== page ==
US Army General Staff Officer
US ARMY GENERAL STAFF OFFICER
The coat of arms of the United States, 5/8 inch in height, of gold color metal superimposed on a five-pointed silver color star, one inch in circumscribing diameter. The shield to be in enamel stripes white and red, chief of blue, and the glory blue. Sold in pairs.
Branch Insignia: The coat of arms of the United States,
5/8 inch in height, of gold color metal superimposed on a five-pointed silver color star, 1 inch in circumscribing diameter. The shield to be in enamel stripes of white and red, chief of blue, and the glory blue. On 17 June 1904, the Chief of Staff of the Army, Lieutenant General Chaffee, approved the design of the General Staff insignia to take effect 1 July 1904. The device has been in continual use since that date. The insignia was originally worn only by officers, in the grade of captain and above, detailed to the General Staff Corps. Authority for its wear was later extended to officers detailed to General Staff Corps with troops. At the time the Department of the Army was established as the legal successor to the War Department, the word “Corps” in the title of branch officers detailed to the General Staff Corps was dropped. The device is now worn by officers detailed in orders to the Army General Staff and to General Staff with troops. The star is symbolic of the highest level in the Army, and the Arms of the United States allude to the mission of the General Staff which is to exercise General Staff supervision over the management of the land forces of the United States.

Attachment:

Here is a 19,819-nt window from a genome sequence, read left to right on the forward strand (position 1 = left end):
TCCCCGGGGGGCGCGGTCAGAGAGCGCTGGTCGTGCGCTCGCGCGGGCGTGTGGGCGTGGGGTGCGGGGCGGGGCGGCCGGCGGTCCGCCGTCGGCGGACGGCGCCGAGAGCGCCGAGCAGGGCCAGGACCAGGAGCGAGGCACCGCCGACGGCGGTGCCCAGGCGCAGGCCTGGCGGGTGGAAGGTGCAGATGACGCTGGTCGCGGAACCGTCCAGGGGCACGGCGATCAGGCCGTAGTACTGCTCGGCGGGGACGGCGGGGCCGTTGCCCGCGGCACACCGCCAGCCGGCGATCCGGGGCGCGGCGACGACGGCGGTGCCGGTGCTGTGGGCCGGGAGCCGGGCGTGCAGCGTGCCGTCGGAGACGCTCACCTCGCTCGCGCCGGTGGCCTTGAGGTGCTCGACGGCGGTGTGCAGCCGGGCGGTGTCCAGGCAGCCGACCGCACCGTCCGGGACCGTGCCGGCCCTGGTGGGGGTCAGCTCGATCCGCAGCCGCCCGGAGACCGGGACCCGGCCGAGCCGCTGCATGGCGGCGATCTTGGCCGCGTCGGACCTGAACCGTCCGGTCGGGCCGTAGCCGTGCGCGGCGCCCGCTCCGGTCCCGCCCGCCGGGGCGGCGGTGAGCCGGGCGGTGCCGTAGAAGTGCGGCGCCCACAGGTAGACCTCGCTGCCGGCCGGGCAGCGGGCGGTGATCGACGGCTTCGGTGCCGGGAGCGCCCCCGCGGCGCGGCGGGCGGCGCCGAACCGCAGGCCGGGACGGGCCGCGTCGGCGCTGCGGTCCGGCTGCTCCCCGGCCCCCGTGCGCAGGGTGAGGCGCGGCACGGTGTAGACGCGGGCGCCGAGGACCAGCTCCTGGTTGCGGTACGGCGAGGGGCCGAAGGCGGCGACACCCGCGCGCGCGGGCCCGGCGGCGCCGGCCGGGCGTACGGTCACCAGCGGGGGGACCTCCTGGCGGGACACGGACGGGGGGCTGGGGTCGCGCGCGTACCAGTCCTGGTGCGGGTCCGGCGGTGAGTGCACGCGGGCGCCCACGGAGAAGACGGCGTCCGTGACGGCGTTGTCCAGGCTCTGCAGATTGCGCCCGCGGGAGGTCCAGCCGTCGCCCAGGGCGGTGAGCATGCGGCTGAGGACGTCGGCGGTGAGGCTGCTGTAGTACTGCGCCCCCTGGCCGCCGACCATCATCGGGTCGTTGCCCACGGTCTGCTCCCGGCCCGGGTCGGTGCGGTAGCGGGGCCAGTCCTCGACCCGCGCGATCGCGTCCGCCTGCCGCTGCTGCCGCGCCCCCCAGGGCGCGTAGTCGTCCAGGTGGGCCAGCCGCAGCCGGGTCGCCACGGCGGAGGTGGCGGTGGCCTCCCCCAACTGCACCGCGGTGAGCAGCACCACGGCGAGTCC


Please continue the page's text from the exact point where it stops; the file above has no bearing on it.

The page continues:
Branch Colors: No color assigned